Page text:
Film: The Betrayal, 2/27-3/5 @ Lumiere
[Disclosure: I haven’t seen this film, so I can’t recommend it on that basis. But I got a quick glimpse of it and heard good things about it at Landmark’s Film Club Spring Preview a couple of weeks ago.]
The Betrayal is a documentary about one Laotian family’s flight from Laos and their journey to NYC, and their struggles to survive. Thavisouk is the eldest of 10 children, and responsibility for the family fell upon him when his father was arrested in 1975 by the Pathet Lao. His father’s crime? Working for the Americans. Allow me to quote the press release:
[Director Ellen] Kuras and Phrasavath have created a lyrical film that fluidly incorporates archival footage, cinema verite, interview material and visually poetic montages. The result is a story of what it means to be in exile, of the far-reaching consequences of war, and of the resilient bonds of family. Thavisouk’s unforgettable journey reminds us of the strength necessary to survive unthinkable conditions, and of the human spirit’s inspiring capacity to adapt, rebuild, and forgive.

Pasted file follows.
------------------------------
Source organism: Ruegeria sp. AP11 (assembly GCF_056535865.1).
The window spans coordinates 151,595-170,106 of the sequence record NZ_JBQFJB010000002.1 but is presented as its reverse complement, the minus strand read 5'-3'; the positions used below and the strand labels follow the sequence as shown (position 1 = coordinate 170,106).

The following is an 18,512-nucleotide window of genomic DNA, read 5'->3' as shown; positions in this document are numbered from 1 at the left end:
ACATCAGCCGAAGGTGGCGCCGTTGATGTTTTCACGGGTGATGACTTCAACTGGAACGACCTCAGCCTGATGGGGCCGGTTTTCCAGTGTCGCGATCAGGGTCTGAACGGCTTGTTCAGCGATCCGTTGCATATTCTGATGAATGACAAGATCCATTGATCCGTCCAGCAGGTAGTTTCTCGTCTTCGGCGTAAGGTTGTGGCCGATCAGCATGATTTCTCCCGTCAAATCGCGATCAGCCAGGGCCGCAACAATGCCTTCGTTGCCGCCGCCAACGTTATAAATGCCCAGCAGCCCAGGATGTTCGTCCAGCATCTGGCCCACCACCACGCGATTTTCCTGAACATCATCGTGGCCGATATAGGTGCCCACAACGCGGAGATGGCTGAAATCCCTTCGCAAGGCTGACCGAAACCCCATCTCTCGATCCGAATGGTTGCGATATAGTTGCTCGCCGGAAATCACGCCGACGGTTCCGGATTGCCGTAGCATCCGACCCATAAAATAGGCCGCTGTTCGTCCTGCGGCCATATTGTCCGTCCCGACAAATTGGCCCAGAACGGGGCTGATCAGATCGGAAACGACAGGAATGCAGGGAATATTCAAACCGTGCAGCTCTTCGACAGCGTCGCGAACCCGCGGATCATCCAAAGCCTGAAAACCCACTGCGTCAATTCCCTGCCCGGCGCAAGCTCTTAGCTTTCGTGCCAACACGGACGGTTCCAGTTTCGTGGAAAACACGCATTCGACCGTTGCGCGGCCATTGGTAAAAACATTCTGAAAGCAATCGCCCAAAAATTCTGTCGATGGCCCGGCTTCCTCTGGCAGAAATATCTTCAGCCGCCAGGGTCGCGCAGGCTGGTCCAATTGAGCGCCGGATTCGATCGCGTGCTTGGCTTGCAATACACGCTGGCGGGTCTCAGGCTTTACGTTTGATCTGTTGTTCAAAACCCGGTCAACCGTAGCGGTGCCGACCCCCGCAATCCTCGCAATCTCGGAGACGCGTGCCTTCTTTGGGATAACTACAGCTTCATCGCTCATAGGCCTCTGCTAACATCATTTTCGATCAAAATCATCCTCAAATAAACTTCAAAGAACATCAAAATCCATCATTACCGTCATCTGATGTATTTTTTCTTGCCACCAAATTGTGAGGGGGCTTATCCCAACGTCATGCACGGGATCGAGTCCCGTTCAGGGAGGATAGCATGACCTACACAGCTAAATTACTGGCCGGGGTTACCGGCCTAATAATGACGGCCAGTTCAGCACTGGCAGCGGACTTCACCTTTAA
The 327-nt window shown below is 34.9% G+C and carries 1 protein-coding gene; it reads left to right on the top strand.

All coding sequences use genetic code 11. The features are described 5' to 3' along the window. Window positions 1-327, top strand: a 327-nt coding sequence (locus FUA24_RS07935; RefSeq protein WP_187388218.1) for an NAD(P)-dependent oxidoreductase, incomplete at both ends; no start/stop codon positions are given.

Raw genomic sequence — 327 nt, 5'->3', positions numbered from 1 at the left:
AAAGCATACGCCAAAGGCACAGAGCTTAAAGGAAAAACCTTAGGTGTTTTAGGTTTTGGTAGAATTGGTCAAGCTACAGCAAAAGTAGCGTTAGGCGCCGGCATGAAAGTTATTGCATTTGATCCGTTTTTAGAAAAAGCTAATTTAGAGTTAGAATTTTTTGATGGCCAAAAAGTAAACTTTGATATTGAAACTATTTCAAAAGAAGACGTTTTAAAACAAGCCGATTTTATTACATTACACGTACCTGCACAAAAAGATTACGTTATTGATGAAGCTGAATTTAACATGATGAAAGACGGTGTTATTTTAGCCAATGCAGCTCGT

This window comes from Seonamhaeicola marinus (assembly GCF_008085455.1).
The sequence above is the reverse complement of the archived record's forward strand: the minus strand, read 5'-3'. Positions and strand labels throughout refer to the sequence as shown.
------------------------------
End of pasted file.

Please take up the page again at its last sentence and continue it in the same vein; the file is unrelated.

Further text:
Twenty-three years of filming and research went into this film. Director Ellen Kuras is a famed cinematographer; she has won the Best Dramatic Cinematography award at Sundance no fewer than three times, and she also shot Eternal Sunshine of the Spotless Mind. The Betrayal is her directorial debut.
The film opens at the Lumiere this Friday, February 27th, and will run until March 5th. Showtimes: Fri-Sun (2:20 4:45) 7:10 9:20. Mon-Thu (4:45) 7:10 9:20.